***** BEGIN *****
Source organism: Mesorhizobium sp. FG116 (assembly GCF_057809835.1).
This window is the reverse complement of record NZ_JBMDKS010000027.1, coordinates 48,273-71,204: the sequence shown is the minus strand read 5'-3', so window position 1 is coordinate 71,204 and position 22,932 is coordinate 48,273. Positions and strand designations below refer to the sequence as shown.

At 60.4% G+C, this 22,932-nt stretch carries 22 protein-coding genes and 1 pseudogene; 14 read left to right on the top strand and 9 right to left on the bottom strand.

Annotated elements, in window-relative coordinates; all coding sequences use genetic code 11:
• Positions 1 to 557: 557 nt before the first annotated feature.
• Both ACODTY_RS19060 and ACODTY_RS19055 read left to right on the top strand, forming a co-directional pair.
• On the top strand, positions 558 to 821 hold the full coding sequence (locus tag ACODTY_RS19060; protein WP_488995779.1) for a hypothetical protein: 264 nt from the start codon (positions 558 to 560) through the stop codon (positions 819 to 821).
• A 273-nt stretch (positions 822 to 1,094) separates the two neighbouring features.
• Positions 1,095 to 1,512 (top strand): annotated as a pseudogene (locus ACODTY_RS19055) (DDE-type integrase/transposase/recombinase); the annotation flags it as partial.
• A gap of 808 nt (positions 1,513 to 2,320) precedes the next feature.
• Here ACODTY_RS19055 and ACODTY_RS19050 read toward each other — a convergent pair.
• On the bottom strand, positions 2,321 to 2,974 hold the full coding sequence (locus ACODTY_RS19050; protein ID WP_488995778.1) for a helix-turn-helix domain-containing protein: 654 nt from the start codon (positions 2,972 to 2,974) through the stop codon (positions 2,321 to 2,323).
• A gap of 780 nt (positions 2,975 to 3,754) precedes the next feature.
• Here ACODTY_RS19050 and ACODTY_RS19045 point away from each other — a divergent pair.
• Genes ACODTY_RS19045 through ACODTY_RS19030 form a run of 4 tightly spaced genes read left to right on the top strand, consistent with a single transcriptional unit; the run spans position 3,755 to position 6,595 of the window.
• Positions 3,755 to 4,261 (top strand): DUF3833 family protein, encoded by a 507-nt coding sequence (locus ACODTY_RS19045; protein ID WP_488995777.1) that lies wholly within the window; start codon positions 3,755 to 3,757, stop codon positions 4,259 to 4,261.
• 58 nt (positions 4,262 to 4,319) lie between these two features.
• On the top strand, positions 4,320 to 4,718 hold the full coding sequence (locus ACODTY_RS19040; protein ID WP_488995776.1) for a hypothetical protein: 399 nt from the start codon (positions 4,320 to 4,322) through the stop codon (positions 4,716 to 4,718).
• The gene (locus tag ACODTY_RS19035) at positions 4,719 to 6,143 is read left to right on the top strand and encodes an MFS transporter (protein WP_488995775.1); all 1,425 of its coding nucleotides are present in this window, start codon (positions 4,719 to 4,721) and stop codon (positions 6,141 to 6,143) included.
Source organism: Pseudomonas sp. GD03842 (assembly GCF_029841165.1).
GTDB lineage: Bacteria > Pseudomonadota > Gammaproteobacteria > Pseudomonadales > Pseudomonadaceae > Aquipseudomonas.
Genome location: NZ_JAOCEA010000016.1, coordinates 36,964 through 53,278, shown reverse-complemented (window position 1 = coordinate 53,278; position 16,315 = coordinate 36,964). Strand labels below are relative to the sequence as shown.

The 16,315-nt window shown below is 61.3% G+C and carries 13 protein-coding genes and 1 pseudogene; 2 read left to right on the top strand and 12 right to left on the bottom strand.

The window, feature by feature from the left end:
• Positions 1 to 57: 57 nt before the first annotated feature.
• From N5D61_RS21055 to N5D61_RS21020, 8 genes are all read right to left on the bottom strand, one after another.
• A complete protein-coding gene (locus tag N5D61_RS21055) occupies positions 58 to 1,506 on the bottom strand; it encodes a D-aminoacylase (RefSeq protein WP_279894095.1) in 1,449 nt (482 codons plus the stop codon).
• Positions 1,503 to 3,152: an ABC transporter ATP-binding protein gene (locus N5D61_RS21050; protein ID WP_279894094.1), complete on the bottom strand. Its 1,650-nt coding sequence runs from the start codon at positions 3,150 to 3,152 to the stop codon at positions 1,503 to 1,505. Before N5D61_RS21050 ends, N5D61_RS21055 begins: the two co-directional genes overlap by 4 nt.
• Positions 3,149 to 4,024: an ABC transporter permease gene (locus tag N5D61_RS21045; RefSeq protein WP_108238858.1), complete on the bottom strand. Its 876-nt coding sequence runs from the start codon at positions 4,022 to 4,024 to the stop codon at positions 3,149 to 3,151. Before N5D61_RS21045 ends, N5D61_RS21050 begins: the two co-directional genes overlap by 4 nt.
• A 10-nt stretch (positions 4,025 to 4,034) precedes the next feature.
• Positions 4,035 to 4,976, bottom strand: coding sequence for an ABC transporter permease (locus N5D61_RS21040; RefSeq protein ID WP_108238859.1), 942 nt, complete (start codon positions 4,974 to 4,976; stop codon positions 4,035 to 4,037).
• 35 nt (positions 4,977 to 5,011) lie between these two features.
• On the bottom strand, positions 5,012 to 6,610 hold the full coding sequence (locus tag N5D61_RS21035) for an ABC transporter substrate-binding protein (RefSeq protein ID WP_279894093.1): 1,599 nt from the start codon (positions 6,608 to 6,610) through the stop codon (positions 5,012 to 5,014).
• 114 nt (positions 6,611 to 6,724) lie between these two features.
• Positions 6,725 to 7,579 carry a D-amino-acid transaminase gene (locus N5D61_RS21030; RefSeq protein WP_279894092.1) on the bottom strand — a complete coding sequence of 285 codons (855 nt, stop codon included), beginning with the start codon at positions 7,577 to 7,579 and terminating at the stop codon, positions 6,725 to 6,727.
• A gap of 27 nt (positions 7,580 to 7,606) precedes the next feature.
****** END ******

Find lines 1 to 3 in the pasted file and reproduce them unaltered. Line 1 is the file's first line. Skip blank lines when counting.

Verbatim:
Source organism: Mesorhizobium sp. FG116 (assembly GCF_057809835.1).
This window is the reverse complement of record NZ_JBMDKS010000027.1, coordinates 48,273-71,204: the sequence shown is the minus strand read 5'-3', so window position 1 is coordinate 71,204 and position 22,932 is coordinate 48,273. Positions and strand designations below refer to the sequence as shown.

At 60.4% G+C, this 22,932-nt stretch carries 22 protein-coding genes and 1 pseudogene; 14 read left to right on the top strand and 9 right to left on the bottom strand.